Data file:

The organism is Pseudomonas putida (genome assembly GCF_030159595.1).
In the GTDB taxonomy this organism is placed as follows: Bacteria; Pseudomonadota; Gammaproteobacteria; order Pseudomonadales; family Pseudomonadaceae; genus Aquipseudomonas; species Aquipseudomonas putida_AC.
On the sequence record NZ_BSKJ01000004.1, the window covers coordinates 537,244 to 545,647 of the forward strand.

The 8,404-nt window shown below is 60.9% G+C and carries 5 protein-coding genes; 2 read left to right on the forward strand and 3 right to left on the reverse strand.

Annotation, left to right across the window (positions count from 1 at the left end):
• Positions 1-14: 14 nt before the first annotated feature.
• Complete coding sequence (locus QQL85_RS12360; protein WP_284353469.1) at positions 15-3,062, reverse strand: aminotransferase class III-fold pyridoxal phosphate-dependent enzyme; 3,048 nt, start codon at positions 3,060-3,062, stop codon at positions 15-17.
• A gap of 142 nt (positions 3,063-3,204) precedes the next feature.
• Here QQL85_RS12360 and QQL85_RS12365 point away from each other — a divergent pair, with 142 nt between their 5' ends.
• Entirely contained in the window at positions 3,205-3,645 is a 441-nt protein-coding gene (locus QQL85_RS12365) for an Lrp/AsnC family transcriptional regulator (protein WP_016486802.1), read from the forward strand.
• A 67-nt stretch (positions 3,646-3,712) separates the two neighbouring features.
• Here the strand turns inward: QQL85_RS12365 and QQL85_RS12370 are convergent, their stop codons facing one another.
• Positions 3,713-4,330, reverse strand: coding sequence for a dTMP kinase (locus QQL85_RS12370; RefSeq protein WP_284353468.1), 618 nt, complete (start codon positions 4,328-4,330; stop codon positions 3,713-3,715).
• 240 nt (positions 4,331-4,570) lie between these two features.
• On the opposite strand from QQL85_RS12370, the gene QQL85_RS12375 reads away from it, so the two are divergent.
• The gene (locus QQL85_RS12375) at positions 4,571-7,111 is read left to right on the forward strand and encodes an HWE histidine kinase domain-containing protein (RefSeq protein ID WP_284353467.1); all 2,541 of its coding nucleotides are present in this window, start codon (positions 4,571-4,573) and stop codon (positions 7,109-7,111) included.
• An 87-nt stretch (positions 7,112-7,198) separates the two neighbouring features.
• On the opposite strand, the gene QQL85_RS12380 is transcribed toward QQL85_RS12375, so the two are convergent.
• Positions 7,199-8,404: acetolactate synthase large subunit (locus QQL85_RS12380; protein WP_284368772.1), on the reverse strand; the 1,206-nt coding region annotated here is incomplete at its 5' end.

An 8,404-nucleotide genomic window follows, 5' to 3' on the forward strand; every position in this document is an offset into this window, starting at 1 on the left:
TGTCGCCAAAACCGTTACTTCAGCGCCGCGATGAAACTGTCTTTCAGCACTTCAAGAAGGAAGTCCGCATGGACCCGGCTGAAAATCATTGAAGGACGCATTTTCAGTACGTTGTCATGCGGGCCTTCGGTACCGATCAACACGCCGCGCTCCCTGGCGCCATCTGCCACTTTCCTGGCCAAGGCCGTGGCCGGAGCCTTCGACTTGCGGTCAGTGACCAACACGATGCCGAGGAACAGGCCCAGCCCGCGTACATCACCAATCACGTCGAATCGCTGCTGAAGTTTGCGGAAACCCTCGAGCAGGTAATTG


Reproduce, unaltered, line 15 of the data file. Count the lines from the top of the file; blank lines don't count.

• On the opposite strand from QQL85_RS12370, the gene QQL85_RS12375 reads away from it, so the two are divergent.